“We must understand that the members are the backbone of Ewaso Maji Users Sacco, and the reason we exist. As part of our mission to transform our member’s livelihoods through provision of financial solutions to improve water security and sustainable economic empowerment in Ewaso Basin, we focus on working with each member personally to better understand their financial goals and offer attainable solutions that really make a difference, ”says Anthony.

He adds that the SACCO is fully aware that as a cooperative, profits are returned to members, in the form of improved services, lower interest rates, and higher deposit rates.

“We know we are delivering on these promises as our members have been extremely active in all areas of our offerings, including telling us where we are doing great and where we can improve. We are willing to go all the way and introduce more products which shall be much affordable to our Members.”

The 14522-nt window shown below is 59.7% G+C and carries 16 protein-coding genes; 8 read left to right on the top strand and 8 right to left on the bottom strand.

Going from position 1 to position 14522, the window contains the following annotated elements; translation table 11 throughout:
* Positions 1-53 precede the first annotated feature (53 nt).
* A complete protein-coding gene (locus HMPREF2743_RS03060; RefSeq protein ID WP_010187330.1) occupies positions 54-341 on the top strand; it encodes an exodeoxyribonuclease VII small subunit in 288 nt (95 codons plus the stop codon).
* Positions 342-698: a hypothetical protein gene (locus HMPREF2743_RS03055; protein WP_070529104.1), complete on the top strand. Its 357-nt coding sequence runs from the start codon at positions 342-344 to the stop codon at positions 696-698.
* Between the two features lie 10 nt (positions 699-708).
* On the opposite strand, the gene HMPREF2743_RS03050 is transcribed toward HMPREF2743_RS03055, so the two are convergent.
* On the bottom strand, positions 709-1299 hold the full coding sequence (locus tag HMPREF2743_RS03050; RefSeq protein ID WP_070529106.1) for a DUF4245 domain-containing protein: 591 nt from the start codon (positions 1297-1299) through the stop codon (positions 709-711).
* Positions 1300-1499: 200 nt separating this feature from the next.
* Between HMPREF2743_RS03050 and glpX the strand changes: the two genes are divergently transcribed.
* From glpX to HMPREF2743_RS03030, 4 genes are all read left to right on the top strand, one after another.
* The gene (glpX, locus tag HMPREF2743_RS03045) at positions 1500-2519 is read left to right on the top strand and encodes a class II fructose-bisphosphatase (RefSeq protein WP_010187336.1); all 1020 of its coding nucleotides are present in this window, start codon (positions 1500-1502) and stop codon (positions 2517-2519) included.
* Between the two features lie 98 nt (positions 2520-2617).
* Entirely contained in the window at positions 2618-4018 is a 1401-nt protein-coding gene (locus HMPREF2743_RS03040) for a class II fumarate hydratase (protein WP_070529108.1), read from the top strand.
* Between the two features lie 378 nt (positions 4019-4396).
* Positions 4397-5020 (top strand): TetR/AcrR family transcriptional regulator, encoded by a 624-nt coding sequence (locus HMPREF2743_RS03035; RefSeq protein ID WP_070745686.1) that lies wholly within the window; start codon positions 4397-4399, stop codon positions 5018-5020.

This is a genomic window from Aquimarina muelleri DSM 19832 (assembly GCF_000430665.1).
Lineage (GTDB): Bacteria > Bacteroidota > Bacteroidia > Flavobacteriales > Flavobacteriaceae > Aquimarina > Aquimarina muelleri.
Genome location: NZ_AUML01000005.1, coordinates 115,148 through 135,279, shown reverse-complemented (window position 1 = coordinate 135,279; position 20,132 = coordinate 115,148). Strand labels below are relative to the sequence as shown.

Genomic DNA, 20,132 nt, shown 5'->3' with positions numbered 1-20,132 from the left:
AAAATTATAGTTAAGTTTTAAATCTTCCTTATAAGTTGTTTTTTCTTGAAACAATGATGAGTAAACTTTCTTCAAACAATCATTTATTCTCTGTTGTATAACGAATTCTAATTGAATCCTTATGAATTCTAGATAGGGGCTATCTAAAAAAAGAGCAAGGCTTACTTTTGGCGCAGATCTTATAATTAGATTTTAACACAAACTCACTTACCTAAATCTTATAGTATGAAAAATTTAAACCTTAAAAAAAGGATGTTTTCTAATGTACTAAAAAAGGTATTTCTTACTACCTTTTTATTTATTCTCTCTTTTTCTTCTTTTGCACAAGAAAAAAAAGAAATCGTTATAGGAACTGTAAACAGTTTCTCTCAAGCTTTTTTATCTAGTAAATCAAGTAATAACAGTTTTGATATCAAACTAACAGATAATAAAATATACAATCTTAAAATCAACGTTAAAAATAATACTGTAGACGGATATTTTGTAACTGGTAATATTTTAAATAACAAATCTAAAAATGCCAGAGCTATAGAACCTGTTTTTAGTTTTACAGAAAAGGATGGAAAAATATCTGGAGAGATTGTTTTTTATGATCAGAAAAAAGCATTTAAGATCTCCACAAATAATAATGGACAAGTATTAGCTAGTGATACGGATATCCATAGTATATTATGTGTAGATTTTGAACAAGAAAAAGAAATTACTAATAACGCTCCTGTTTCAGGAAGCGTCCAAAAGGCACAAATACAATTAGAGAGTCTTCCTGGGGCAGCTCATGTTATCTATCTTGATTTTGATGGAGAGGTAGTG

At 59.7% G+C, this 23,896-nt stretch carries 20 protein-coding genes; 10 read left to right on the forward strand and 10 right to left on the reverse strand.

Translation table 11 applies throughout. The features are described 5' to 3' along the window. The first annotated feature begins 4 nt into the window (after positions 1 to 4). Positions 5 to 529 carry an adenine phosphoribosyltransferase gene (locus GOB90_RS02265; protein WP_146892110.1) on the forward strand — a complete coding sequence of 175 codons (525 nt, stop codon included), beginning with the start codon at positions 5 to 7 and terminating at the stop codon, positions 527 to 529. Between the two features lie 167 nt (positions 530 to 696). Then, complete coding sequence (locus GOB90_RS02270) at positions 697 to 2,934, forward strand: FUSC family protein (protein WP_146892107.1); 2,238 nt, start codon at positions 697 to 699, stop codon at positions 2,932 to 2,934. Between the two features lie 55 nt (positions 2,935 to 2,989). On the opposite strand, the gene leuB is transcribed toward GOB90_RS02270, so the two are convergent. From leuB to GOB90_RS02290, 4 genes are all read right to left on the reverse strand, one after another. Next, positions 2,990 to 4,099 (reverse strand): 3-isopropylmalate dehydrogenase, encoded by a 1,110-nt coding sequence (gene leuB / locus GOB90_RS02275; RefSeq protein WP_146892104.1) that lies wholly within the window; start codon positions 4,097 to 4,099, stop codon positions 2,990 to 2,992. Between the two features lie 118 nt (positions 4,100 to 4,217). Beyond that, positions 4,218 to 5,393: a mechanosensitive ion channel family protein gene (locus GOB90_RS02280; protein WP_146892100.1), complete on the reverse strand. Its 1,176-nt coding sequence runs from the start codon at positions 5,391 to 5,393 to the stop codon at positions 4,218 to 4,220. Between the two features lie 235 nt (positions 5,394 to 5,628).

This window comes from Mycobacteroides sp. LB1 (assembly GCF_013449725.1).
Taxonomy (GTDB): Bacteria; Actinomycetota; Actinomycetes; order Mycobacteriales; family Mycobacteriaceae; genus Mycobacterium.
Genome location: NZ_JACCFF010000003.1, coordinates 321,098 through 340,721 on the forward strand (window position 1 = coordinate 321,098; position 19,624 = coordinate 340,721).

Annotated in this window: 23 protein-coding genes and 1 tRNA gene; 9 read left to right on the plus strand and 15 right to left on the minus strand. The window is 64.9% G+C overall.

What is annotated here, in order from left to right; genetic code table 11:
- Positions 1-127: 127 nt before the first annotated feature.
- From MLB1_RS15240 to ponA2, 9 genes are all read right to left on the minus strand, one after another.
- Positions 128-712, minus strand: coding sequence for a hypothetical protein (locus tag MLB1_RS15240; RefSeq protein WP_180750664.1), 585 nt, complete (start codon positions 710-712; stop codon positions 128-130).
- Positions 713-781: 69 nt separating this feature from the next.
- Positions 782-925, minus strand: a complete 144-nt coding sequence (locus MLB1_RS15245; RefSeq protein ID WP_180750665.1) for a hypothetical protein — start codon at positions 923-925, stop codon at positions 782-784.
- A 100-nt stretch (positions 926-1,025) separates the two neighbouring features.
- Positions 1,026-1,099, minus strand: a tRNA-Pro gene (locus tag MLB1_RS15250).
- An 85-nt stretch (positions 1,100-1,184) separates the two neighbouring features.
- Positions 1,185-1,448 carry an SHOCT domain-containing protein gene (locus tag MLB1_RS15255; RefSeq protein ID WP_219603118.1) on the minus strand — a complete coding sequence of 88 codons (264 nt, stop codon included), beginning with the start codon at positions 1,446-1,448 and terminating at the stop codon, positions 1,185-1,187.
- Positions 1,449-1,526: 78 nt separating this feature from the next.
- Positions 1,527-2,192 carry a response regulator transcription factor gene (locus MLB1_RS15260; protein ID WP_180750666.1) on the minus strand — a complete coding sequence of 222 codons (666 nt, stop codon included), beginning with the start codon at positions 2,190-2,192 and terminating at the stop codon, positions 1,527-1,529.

Emu Sacco provides a number of financial products,  the main one being the water loan dubbed, Maji Chap Chap, with an interest rate of 0.8% on a reducing balance. Through this loan members are linked to service providers and acquire water infrastructure/technology at discounted prices.

Here are some important testimonials from EMU Sacco members

I have been a member of the Sacco for one year and during my time as a member, I have nothing but love for everyone who works and support this society. I believe that the Sacco will grow to be a big Sacco and have great impact on the lives of farmers. I am so proud to be a member!- bona fide member                  Isaac Magiri

Since I Joined Emu Sacco, I have benefitted from linkages to service providers like, Sun Culture. I was able to get a solar pump at very low price and this pump has helped boost my farming.  Even during hard times like this of the Covid pandemic, Emu Sacco has always communicated to us as members in time to help us understand situations which makes it even better for us as members. Asante Emu Sacco!                 Mr. Japhet Kariithi

What I can testify is that there has been a steadfast growth in the Sacco over the last months and we are aiming to greater heights for growth. I am working to ensure EMU SACCO becomes a leading financial institution offering superior financial access along the Ewaso and Mount Kenya region.    Anthony Muriungi


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Making Sense of the New Mukogodo